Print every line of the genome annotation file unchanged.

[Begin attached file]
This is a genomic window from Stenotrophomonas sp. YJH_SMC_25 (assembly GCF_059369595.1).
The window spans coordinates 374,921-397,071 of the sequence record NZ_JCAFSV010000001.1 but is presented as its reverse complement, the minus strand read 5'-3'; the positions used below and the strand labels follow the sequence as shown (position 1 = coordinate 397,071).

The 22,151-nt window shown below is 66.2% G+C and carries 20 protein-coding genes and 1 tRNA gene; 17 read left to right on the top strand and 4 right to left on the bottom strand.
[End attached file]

This is a genomic window from Stenotrophomonas sp. YJH_SMC_25 (assembly GCF_059369595.1).
The window spans coordinates 374,921-397,071 of the sequence record NZ_JCAFSV010000001.1 but is presented as its reverse complement, the minus strand read 5'-3'; the positions used below and the strand labels follow the sequence as shown (position 1 = coordinate 397,071).

The 22,151-nt window shown below is 66.2% G+C and carries 20 protein-coding genes and 1 tRNA gene; 17 read left to right on the top strand and 4 right to left on the bottom strand.